NEW YORK (Reuters) - New Jersey Governor Chris Christie will formally launch his 2016 presidential bid on Tuesday, hoping to rejuvenate his sagging poll numbers with a dose of personality and a vow to be the blunt-talking Republican who tells it like it is.
The launch will give Christie, once seen as a top 2016 contender but now viewed as a long shot, a chance to reframe his battered image and reset the plummeting expectations for his campaign.
The 52-year-old Christie will make his announcement among family, friends and supporters at his old high school in Livingston, New Jersey, where he was class president. He will then head out on the campaign trail to New Hampshire.
In a video posted online this weekend, he talked about his family against a montage of shots from the town hall sessions that have earned him his reputation for plain talk. To supporters, he is honest and blunt. Detractors see him as a bully.
In Christie’s video, white letters against a black background read simply: “Telling it like it is.”
Christie will be the 14th Republican to enter the race for the nomination ahead of the November 2016 election, and he will face a difficult challenge regaining his former status near the top of the heap.
With his image badly damaged by the “Bridgegate” lane closure scandal, he has seen his standing in national polls in the Republican race dip to the low single digits.
Conservatives have been suspicious of his record of working at times with Democrats in Democratic-leaning New Jersey, and still resent his hug and warm words for President Barack Obama after superstorm Sandy in the final days of the 2012 presidential race.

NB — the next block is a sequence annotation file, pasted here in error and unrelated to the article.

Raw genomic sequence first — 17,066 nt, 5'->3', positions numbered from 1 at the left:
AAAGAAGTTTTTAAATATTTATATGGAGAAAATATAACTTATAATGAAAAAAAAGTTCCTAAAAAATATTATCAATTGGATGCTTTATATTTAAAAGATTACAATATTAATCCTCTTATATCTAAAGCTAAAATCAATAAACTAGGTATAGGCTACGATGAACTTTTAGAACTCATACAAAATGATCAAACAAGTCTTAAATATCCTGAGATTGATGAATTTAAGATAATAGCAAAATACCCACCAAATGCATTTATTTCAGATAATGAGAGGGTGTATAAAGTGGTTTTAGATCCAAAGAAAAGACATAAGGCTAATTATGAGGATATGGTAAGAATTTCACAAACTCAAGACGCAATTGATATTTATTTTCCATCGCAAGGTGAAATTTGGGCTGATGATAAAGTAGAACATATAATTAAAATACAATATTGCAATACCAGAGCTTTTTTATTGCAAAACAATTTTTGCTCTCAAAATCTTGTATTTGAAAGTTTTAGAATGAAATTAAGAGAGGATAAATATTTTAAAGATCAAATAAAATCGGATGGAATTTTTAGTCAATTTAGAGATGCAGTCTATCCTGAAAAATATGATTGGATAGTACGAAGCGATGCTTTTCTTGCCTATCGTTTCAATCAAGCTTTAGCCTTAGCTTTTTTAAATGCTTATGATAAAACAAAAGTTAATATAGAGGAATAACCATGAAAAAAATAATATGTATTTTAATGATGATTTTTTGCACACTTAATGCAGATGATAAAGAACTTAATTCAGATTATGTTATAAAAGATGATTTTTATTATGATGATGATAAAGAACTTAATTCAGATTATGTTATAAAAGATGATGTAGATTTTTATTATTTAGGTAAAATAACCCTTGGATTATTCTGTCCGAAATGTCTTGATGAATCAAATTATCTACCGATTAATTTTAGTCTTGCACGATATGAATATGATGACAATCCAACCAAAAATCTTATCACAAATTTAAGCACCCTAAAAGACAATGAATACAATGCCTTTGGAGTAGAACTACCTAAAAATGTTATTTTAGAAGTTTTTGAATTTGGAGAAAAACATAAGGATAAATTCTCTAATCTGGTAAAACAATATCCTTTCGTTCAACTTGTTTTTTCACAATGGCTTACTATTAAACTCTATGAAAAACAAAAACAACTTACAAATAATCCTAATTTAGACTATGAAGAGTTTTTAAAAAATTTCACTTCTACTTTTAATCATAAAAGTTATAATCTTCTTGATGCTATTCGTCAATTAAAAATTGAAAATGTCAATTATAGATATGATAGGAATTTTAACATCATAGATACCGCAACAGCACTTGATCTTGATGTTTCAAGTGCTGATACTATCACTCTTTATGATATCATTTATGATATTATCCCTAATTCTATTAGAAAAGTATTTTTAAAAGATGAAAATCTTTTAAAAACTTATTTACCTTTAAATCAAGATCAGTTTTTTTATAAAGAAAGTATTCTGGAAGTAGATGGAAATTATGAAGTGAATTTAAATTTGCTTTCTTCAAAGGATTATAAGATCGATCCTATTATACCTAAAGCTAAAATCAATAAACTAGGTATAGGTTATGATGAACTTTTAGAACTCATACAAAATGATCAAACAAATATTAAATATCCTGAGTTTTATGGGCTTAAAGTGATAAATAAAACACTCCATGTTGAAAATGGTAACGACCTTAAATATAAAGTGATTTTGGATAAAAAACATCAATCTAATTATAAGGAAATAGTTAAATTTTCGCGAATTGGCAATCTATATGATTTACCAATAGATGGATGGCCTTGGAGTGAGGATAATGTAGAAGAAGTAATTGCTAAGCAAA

But Christie has won praise for his ability to connect with voters in person, and he recently won a victory in a fight with unions over the state’s pension system.
He has cultivated his in-your-face image, once telling a heckler to “sit down and shut up” and getting into frequent shouting matches with New Jersey residents who challenge him.
He is expected to concentrate his campaign on the early voting state of New Hampshire, which has a long tradition of the town hall sessions that have been a staple of Christie’s tenure in New Jersey.
Christie’s approval ratings began to fall during the controversy over lane closings ordered by his aides in September 2013 for the approach to the George Washington Bridge connecting New Jersey and New York City. Some critics said they were political retribution against a New Jersey mayor who refused to endorse Christie’s re-election campaign.
He has disavowed knowledge of the closures.
A former ally of the governor pleaded guilty to federal charges in the scandal, and two others were indicted.
Reporting by Luciana Lopez and Hilary Russ; Editing by Cynthia Osterman